Wednesday, February 28, 2007

iGel

More panic than usual at the panic factory.

We have had some methodology panic. Not so much disagreements, but more:

em, we have to release this in a little bit and we have to collaborate more so we better agree on how we are going to work together now so we can deliver and not look lame/dumb/hand-waver-ish

type of stuff. We are transitioning from doing a lot of throw away semi-functional POCs where collaboration was optional to building 1 skeleton system where we must collaborate heavily or we will slip.

These types of transitions are tough. But if they don't kill you, they only make you stronger.

You can be on the best team in the world (I actually think I am on one of them - no joke) and until you have been through the ringer and shipped something with that team, it doesn't matter much what you have done before with other teams. You have to make it work with this team. It can be hard to get the rhythm building - especially when so much has to be bootstrapped to get that first story tested and working.

I have been using Scrum for quite a while - at least 5 years on and off (mostly on). I like it because it is easy. The teams I have been on that have used it were always successful enough - mainly because all Scrum really says is you have a backlog, a sprint/iteration planning meeting, a daily scrum meeting, a sprint retrospective meeting and you have short iterations where you can course correct.

Within Scrum I have been a part of various analysis approaches. I have been a programmer / analyst and have been on teams that have had dedicated analysts who do insanely large Use Cases. Now I am on a team with 1 analyst who just churns out epics /stories like they are going out of style. She "gets it". I like people that "get it". I have been helping here prioritize / size the backlog lately.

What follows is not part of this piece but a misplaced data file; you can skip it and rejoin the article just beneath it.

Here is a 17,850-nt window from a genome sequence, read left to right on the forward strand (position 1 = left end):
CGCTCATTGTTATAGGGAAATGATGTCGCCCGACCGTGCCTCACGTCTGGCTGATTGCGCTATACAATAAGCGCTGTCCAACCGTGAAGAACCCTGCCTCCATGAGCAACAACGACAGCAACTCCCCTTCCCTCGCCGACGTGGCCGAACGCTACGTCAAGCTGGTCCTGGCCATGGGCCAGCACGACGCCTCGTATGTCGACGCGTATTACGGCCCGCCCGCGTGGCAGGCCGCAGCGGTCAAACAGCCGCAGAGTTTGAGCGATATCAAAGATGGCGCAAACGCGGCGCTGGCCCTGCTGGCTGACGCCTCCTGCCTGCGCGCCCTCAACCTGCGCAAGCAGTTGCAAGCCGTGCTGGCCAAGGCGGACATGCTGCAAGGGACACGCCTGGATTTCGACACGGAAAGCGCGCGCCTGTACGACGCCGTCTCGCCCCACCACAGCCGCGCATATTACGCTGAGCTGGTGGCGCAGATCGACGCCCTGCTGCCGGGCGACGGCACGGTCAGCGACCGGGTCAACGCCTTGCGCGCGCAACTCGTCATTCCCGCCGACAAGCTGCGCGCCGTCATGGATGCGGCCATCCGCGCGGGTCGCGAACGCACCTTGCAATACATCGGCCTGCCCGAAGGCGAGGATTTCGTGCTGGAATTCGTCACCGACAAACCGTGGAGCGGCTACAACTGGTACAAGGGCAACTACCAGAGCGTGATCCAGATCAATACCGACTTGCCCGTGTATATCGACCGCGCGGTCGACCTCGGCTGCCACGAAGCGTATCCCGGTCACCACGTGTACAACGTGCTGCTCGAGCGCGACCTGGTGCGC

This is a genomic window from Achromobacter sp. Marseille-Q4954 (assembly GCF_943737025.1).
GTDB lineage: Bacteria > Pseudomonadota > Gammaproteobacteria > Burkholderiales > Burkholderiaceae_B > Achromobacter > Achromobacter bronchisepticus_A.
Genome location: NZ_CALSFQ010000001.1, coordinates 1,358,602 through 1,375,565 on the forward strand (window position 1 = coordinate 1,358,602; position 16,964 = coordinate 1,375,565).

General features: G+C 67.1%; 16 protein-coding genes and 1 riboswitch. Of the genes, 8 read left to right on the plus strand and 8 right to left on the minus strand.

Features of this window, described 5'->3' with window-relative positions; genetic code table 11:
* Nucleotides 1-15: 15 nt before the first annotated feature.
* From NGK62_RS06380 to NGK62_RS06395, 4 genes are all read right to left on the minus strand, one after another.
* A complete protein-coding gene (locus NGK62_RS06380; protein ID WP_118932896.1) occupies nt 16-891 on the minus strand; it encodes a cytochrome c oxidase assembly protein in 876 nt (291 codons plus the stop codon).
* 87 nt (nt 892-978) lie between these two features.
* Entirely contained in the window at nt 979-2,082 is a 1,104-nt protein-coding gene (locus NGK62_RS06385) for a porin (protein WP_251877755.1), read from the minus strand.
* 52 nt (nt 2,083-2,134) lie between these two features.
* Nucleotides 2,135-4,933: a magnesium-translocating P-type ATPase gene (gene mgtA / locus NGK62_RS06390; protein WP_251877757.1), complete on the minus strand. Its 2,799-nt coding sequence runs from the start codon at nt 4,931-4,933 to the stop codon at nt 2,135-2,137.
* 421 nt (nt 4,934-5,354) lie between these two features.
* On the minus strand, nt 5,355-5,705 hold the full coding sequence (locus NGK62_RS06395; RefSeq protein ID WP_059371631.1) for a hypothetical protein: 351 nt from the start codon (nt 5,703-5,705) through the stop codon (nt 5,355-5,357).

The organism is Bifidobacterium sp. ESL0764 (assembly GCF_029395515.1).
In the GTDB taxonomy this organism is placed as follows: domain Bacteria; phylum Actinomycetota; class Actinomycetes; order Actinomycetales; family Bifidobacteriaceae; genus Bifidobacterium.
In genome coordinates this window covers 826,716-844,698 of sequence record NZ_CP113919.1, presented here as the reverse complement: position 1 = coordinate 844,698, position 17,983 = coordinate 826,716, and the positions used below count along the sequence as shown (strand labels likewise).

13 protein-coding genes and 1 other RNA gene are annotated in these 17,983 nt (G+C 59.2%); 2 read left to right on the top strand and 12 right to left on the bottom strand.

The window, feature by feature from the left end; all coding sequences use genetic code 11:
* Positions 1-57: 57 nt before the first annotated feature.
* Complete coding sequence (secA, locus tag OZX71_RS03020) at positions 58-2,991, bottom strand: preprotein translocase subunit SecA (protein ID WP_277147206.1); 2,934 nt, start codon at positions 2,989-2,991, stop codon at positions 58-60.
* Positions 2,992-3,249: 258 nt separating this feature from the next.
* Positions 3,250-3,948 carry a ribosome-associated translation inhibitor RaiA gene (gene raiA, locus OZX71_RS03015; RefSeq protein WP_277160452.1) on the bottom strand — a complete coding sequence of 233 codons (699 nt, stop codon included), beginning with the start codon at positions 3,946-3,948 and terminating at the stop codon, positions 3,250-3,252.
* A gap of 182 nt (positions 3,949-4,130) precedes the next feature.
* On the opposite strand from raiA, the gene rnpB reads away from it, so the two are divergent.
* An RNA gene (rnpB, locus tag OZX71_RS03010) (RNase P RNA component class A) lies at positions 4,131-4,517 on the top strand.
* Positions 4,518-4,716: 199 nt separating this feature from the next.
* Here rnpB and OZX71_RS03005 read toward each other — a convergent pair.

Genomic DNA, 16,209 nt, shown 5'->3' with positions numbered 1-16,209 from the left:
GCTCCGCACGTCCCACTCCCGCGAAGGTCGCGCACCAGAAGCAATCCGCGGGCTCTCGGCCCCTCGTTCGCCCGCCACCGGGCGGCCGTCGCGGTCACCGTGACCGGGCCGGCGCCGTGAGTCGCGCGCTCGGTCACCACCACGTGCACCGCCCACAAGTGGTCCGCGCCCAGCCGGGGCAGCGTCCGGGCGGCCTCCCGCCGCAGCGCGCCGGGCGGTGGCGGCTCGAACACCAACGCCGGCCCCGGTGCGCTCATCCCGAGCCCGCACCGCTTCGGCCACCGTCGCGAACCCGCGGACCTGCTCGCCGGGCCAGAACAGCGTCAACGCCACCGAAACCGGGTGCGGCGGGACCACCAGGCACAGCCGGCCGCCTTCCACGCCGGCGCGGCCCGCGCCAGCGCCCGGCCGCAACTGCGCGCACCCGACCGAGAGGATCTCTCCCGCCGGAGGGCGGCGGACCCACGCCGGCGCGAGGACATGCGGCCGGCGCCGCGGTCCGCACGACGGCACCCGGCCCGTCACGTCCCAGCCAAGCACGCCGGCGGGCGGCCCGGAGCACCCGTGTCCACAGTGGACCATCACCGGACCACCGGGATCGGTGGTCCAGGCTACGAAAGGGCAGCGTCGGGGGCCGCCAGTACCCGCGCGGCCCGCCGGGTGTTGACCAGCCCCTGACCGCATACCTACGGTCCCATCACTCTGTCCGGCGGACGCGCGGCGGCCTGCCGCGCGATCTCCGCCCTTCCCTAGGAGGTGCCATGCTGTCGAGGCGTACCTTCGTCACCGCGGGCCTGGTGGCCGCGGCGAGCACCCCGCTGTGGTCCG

On this project we are amping it up a bit and embracing things like Epics, stories, heavy TDD (Test Driven Development), and gasp ... a little pair programming (strictly voluntary for us). It really helps when you have an iGel Ninja around. You don't even have to listen to him talk - you just watch his hands and you understand (mostly). Come to think of it, we have 2 - we also have an Irish one. He isn't so much with the hands, but when he is the smoothest swearer I have ever met. It doesn't offend anyone when he does it even if it is a f-bomb. Dropping an occasional f-bomb is crucial to iGel success IMHO.

I have tried and failed too many times to count at TDD. But this time I am on a team that has the will and desire to succeed. I know many of the things that make it fail or rot on the vine. It basically comes down to discipline and no broken windows.

Our wiki is quite helpful in all of this as usual. I would jump out the window if someone took the wiki away.

2 comments:

Michael said...

May want to check out www.implementingscrum.com for some panic relief :).

- mike vizdos
www.michaelvizdos.com
www.implementingscrum.com

Sarge said...

Much like Super Bowl champions, great teams can only be recognized after they've won. I've worked on some talented teams, some productive teams, and some not-so-talented, not-so-productive teams. Best of luck. Oh, and watch out for the Gatorade bath.